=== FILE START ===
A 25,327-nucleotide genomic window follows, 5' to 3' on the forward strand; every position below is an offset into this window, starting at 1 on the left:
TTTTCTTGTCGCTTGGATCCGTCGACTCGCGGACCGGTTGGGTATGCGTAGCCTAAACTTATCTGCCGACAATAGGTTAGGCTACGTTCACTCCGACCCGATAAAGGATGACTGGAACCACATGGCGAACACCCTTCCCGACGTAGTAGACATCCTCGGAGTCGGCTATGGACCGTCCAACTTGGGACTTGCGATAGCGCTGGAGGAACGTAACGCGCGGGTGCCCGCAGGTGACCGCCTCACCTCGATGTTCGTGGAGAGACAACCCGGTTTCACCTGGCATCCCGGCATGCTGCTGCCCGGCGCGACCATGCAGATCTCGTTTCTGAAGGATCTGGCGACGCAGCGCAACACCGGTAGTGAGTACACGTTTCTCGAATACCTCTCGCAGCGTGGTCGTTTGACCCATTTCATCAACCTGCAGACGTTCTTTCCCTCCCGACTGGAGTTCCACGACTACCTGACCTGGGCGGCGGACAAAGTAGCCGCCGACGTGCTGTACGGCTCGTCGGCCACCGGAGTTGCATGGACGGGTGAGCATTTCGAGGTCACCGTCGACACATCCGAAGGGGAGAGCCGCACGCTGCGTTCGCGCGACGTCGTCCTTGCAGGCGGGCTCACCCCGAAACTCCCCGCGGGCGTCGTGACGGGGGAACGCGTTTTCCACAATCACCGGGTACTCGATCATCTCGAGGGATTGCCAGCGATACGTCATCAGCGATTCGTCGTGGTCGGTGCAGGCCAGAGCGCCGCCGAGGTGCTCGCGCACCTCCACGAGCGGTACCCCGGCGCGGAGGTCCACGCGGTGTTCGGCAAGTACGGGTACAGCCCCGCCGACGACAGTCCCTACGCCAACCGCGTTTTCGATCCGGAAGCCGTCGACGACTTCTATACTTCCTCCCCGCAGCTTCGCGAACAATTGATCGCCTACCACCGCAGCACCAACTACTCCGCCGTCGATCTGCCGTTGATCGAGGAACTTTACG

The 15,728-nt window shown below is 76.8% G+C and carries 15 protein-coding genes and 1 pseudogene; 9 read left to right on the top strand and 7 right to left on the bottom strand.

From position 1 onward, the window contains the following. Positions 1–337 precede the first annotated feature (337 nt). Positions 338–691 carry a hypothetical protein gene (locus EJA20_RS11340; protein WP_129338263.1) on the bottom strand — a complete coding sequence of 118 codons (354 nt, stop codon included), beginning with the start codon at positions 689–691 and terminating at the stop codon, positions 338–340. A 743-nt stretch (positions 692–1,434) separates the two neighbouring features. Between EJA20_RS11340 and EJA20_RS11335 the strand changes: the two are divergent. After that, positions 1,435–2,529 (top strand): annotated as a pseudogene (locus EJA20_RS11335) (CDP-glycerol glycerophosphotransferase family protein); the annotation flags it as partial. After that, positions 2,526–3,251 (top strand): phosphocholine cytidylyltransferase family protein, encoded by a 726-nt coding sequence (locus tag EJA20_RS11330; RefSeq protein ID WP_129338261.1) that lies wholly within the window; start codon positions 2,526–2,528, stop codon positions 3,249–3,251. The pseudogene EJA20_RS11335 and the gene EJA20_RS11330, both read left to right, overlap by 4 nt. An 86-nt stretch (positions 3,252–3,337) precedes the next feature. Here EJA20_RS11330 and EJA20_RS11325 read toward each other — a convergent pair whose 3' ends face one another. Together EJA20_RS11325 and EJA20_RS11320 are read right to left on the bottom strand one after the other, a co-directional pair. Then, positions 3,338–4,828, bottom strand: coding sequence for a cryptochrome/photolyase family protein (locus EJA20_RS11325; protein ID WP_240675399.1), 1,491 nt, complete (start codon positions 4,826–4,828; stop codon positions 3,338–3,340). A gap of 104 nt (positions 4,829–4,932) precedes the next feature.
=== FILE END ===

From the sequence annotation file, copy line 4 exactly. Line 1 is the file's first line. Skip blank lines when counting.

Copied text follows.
From position 1 onward, the window contains the following. Positions 1–337 precede the first annotated feature (337 nt). Positions 338–691 carry a hypothetical protein gene (locus EJA20_RS11340; protein WP_129338263.1) on the bottom strand — a complete coding sequence of 118 codons (354 nt, stop codon included), beginning with the start codon at positions 689–691 and terminating at the stop codon, positions 338–340. A 743-nt stretch (positions 692–1,434) separates the two neighbouring features. Between EJA20_RS11340 and EJA20_RS11335 the strand changes: the two are divergent. After that, positions 1,435–2,529 (top strand): annotated as a pseudogene (locus EJA20_RS11335) (CDP-glycerol glycerophosphotransferase family protein); the annotation flags it as partial. After that, positions 2,526–3,251 (top strand): phosphocholine cytidylyltransferase family protein, encoded by a 726-nt coding sequence (locus tag EJA20_RS11330; RefSeq protein ID WP_129338261.1) that lies wholly within the window; start codon positions 2,526–2,528, stop codon positions 3,249–3,251. The pseudogene EJA20_RS11335 and the gene EJA20_RS11330, both read left to right, overlap by 4 nt. An 86-nt stretch (positions 3,252–3,337) precedes the next feature. Here EJA20_RS11330 and EJA20_RS11325 read toward each other — a convergent pair whose 3' ends face one another. Together EJA20_RS11325 and EJA20_RS11320 are read right to left on the bottom strand one after the other, a co-directional pair. Then, positions 3,338–4,828, bottom strand: coding sequence for a cryptochrome/photolyase family protein (locus EJA20_RS11325; protein ID WP_240675399.1), 1,491 nt, complete (start codon positions 4,826–4,828; stop codon positions 3,338–3,340). A gap of 104 nt (positions 4,829–4,932) precedes the next feature.